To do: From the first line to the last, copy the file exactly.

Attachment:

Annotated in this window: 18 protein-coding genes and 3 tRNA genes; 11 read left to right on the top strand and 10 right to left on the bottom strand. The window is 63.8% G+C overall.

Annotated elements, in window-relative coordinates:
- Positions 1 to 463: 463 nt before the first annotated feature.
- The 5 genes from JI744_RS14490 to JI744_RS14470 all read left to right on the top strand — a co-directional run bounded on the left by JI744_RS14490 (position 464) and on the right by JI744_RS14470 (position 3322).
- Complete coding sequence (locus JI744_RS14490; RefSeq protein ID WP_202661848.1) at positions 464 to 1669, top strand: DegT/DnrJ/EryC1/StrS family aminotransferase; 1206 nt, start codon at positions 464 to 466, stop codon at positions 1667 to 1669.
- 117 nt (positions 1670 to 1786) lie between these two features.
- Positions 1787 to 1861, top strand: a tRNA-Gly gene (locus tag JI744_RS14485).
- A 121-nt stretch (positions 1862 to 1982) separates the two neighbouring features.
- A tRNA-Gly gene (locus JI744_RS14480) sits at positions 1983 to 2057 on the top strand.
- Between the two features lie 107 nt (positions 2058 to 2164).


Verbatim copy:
Annotated in this window: 18 protein-coding genes and 3 tRNA genes; 11 read left to right on the top strand and 10 right to left on the bottom strand. The window is 63.8% G+C overall.

Annotated elements, in window-relative coordinates:
- Positions 1 to 463: 463 nt before the first annotated feature.
- The 5 genes from JI744_RS14490 to JI744_RS14470 all read left to right on the top strand — a co-directional run bounded on the left by JI744_RS14490 (position 464) and on the right by JI744_RS14470 (position 3322).
- Complete coding sequence (locus JI744_RS14490; RefSeq protein ID WP_202661848.1) at positions 464 to 1669, top strand: DegT/DnrJ/EryC1/StrS family aminotransferase; 1206 nt, start codon at positions 464 to 466, stop codon at positions 1667 to 1669.
- 117 nt (positions 1670 to 1786) lie between these two features.
- Positions 1787 to 1861, top strand: a tRNA-Gly gene (locus tag JI744_RS14485).
- A 121-nt stretch (positions 1862 to 1982) separates the two neighbouring features.
- A tRNA-Gly gene (locus JI744_RS14480) sits at positions 1983 to 2057 on the top strand.
- Between the two features lie 107 nt (positions 2058 to 2164).